Consensus estimates call for Oracle to post earnings of 68 cents a share on revenue of $9.51 billion for its fiscal second quarter, according to Thomson Reuters. Oracle had forecast quarterly earnings in the range of 66 cents to 70 cents a share, according to analysts.
Oracle's longtime CEO Larry Ellison passed the reins in September to former HP (HPQ) CEO Mark Hurd and Safra Catz -- announced in conjunction with last quarter's results. Ellison remains the company's executive chairman and CTO.
Oracle shares were trading down 0.36% on Tuesday to $40.96. The stock is up 7.5% this year. Here's what analysts said about Oracle's second quarter"
Jack Andrews, D.A. Davidson (Buy, $47 PT)
Investor attention to remain focused on Cloud revenue segments. The company has recently been emphasizing its strength in the Cloud, and began dividing its Cloud Subscriptions segment into Cloud SaaS (software as a service) & PaaS (platform as a service) and Cloud IaaS (infrastructure as a service) in FY4Q14. For FY2Q15, we model Cloud SaaS & PaaS revenue to grow 43.0% YoY to $370 million and Cloud IaaS to grow 43.0% to $139 million. We believe share price volatility may increase as investors become hyper focused on the directional trends of these individual line items, even though we model the combined Cloud offerings comprising only 5.3% of total FY2Q15 revenue.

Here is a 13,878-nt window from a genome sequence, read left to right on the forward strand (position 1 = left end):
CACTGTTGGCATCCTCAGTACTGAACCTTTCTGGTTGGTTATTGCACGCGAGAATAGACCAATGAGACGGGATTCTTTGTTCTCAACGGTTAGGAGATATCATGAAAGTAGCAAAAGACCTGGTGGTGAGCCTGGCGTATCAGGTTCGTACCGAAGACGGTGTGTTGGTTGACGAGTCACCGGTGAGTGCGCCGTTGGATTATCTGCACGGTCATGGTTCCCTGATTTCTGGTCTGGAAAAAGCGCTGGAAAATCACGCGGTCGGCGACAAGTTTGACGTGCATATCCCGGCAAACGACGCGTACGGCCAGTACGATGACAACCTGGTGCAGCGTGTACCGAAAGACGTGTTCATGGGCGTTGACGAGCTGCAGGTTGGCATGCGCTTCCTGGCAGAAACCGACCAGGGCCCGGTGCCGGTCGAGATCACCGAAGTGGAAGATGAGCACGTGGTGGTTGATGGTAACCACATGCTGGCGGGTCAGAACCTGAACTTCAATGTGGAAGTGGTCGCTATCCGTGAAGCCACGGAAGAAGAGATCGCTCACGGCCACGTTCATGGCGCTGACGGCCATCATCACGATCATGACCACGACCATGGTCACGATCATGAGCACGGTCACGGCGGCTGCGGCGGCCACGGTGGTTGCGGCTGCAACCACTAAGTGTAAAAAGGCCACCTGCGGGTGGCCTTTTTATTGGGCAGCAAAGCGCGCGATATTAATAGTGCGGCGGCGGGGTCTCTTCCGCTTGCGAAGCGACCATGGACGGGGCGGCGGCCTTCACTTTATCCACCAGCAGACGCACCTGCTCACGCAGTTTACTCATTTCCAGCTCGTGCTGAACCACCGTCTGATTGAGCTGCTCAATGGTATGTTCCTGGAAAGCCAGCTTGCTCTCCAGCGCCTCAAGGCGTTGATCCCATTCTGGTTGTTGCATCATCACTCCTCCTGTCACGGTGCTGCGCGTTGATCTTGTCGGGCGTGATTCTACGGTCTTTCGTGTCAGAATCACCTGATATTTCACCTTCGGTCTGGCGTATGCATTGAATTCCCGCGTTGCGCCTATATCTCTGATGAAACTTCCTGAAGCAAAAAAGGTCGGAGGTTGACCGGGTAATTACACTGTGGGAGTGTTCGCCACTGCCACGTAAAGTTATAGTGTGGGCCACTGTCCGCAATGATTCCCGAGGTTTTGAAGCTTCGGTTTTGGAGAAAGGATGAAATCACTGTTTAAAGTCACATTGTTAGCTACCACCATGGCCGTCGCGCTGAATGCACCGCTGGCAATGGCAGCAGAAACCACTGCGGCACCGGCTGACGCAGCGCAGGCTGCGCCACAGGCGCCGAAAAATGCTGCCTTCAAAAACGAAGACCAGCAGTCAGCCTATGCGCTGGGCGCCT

We are forecasting non-GAAP EPS of $0.68, previously $0.69, which compares with $0.69 in FY2Q14 and is in line with the Street mean of $0.68. Company guidance is $0.66-$0.70. For FY2015, we forecast $3.05 in non-GAAP EPS while the Street consensus is at $3.04. We note that ORCL's financial results have either missed or come in at the low end of management's guidance range in 6 of the last 8 quarters.
Our thesis remains sentiment in ORCL will gradually improve. In the near term, we believe the potential for continued choppy execution around the transition to the cloud and negative currency impacts are more widely understood. From a longer term perspective, we believe the probability of the extreme bear case on ORCL being realized (i.e. a secular decliner) should decline as a result of the numerous cloud product introductions at OpenWorld. The potential magnitude of the extreme bull case on ORCL (i.e. capturing a greater share of enterprise IT spending) is less clear at this juncture; however, we note that ORCL's valuation discount on a P/E basis to the S&P 500 is nearing historic highs.